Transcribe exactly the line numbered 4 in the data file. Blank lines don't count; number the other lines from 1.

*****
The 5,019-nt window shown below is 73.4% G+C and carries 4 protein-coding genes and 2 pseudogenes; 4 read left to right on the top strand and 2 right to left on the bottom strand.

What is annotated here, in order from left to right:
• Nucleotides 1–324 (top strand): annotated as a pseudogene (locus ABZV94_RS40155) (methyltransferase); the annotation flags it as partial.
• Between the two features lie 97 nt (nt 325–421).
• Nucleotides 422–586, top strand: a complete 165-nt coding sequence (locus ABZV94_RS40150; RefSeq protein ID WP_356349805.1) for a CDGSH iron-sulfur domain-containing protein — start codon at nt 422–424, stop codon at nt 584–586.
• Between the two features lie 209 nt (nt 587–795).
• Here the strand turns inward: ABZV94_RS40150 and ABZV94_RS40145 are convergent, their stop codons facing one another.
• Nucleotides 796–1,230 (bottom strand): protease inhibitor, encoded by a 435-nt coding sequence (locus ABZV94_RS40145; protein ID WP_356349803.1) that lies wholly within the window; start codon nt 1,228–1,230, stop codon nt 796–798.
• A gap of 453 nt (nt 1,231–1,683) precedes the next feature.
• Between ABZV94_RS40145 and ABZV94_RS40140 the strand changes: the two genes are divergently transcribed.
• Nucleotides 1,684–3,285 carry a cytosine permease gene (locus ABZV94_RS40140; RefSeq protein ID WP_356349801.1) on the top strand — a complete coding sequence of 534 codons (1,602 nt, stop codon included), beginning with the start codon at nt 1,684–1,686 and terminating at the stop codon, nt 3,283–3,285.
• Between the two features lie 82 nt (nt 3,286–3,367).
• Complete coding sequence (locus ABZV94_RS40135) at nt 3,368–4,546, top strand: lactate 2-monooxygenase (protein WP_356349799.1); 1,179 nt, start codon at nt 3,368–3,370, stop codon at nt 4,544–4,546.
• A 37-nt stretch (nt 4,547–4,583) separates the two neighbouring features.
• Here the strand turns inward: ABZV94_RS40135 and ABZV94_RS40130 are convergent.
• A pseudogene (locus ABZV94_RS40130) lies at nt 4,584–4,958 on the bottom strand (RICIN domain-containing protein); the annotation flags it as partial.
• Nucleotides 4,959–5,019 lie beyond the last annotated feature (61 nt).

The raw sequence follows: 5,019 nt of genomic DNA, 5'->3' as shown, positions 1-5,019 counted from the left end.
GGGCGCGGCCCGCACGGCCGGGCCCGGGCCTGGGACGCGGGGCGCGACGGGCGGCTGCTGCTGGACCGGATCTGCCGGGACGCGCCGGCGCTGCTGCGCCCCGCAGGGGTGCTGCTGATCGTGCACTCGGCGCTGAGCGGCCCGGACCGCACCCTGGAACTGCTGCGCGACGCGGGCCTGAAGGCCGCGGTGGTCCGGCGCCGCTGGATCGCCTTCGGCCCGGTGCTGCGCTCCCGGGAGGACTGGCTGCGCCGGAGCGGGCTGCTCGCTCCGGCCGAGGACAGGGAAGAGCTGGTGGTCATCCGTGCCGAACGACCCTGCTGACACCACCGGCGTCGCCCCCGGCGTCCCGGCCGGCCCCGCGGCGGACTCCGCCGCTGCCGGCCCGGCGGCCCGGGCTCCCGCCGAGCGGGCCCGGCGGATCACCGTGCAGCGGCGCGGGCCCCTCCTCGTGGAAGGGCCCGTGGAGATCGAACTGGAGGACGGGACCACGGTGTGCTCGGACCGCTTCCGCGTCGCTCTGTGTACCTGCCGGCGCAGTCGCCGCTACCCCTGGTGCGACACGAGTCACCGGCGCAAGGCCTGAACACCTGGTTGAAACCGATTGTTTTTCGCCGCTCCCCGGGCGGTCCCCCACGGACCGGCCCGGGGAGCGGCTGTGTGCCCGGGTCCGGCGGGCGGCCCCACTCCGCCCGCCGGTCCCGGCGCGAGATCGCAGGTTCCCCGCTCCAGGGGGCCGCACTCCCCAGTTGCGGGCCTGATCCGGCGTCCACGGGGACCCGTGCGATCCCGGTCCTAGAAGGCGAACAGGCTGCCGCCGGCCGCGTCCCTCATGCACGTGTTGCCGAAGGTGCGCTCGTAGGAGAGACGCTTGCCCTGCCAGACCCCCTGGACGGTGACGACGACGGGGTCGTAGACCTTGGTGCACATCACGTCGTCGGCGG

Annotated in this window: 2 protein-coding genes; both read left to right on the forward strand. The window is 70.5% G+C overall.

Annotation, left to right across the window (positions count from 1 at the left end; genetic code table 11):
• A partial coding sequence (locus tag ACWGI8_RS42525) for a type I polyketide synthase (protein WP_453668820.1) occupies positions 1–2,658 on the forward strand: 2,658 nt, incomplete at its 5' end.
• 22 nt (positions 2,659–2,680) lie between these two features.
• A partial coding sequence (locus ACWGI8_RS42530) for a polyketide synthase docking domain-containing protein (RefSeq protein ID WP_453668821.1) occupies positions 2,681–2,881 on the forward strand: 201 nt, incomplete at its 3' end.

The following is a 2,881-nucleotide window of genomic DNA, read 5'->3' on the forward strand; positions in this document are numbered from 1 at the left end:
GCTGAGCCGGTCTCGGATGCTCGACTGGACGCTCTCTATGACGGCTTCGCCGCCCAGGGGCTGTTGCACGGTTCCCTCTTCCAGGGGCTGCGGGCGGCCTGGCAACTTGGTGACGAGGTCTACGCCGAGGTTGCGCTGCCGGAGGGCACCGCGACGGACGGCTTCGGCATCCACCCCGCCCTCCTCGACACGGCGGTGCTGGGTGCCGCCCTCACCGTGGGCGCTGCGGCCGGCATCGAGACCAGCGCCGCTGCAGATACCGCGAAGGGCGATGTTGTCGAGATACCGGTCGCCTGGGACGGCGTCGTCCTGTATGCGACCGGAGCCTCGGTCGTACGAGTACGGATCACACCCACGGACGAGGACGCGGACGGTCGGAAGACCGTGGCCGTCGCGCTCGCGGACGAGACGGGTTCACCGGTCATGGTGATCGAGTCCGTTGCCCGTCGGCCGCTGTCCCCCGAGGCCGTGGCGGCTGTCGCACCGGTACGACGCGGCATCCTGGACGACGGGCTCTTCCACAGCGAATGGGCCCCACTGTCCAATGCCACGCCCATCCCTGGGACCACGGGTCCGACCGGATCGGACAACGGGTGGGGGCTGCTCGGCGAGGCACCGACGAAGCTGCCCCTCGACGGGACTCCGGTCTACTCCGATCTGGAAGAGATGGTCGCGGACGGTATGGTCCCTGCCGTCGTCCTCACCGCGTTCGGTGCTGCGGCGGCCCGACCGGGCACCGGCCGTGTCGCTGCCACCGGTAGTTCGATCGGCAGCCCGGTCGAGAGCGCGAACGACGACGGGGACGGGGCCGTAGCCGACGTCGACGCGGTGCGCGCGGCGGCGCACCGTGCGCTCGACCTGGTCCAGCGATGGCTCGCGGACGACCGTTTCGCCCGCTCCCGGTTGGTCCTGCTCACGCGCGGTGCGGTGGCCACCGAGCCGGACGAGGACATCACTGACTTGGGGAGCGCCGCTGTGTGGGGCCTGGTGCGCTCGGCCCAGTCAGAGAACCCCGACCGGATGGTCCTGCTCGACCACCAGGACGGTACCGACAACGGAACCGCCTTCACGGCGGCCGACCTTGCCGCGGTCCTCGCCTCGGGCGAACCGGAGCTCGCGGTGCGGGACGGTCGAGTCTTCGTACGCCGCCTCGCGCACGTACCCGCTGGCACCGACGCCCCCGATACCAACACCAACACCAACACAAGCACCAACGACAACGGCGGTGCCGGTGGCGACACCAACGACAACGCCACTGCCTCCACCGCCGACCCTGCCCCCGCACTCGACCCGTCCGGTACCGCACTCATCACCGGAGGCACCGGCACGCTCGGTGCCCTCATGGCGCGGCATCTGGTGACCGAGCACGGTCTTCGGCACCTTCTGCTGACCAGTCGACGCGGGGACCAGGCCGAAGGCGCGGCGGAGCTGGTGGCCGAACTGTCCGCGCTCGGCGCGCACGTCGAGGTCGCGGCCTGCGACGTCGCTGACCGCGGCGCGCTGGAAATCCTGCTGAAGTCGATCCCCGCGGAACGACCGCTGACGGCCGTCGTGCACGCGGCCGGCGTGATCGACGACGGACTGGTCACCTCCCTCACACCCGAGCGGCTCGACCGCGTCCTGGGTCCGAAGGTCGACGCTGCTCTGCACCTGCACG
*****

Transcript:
• Between the two features lie 97 nt (nt 325–421).